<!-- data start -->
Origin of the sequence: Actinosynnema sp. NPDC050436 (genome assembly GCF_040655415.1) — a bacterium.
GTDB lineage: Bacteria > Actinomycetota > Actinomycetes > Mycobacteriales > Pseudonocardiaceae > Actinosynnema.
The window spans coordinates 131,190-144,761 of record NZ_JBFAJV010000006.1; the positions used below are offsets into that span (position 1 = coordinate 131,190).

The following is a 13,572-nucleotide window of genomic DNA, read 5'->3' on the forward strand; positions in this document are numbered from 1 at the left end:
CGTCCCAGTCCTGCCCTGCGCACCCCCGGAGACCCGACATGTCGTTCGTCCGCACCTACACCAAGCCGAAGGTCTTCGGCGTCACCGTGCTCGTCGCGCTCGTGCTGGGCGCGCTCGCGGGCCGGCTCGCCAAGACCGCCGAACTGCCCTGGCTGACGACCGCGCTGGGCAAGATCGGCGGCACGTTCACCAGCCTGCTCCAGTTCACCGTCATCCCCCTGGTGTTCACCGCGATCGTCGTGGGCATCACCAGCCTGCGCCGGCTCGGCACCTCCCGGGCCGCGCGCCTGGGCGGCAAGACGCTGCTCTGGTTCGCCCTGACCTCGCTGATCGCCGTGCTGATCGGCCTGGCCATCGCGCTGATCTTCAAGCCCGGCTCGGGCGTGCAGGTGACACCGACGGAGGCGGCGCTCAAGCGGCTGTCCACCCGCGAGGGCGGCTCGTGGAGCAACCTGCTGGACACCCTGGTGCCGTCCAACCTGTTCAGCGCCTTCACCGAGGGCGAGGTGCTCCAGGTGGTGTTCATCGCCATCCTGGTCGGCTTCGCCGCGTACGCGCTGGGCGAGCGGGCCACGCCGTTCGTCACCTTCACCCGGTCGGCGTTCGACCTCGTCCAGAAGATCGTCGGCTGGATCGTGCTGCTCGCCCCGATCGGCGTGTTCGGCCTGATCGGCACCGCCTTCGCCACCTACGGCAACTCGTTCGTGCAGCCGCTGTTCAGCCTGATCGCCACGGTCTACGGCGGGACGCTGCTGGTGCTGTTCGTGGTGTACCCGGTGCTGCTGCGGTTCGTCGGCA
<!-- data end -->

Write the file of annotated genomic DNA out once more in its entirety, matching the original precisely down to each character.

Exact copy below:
Origin of the sequence: Actinosynnema sp. NPDC050436 (genome assembly GCF_040655415.1) — a bacterium.
GTDB lineage: Bacteria > Actinomycetota > Actinomycetes > Mycobacteriales > Pseudonocardiaceae > Actinosynnema.
The window spans coordinates 131,190-144,761 of record NZ_JBFAJV010000006.1; the positions used below are offsets into that span (position 1 = coordinate 131,190).

The following is a 13,572-nucleotide window of genomic DNA, read 5'->3' on the forward strand; positions in this document are numbered from 1 at the left end:
CGTCCCAGTCCTGCCCTGCGCACCCCCGGAGACCCGACATGTCGTTCGTCCGCACCTACACCAAGCCGAAGGTCTTCGGCGTCACCGTGCTCGTCGCGCTCGTGCTGGGCGCGCTCGCGGGCCGGCTCGCCAAGACCGCCGAACTGCCCTGGCTGACGACCGCGCTGGGCAAGATCGGCGGCACGTTCACCAGCCTGCTCCAGTTCACCGTCATCCCCCTGGTGTTCACCGCGATCGTCGTGGGCATCACCAGCCTGCGCCGGCTCGGCACCTCCCGGGCCGCGCGCCTGGGCGGCAAGACGCTGCTCTGGTTCGCCCTGACCTCGCTGATCGCCGTGCTGATCGGCCTGGCCATCGCGCTGATCTTCAAGCCCGGCTCGGGCGTGCAGGTGACACCGACGGAGGCGGCGCTCAAGCGGCTGTCCACCCGCGAGGGCGGCTCGTGGAGCAACCTGCTGGACACCCTGGTGCCGTCCAACCTGTTCAGCGCCTTCACCGAGGGCGAGGTGCTCCAGGTGGTGTTCATCGCCATCCTGGTCGGCTTCGCCGCGTACGCGCTGGGCGAGCGGGCCACGCCGTTCGTCACCTTCACCCGGTCGGCGTTCGACCTCGTCCAGAAGATCGTCGGCTGGATCGTGCTGCTCGCCCCGATCGGCGTGTTCGGCCTGATCGGCACCGCCTTCGCCACCTACGGCAACTCGTTCGTGCAGCCGCTGTTCAGCCTGATCGCCACGGTCTACGGCGGGACGCTGCTGGTGCTGTTCGTGGTGTACCCGGTGCTGCTGCGGTTCGTCGGCA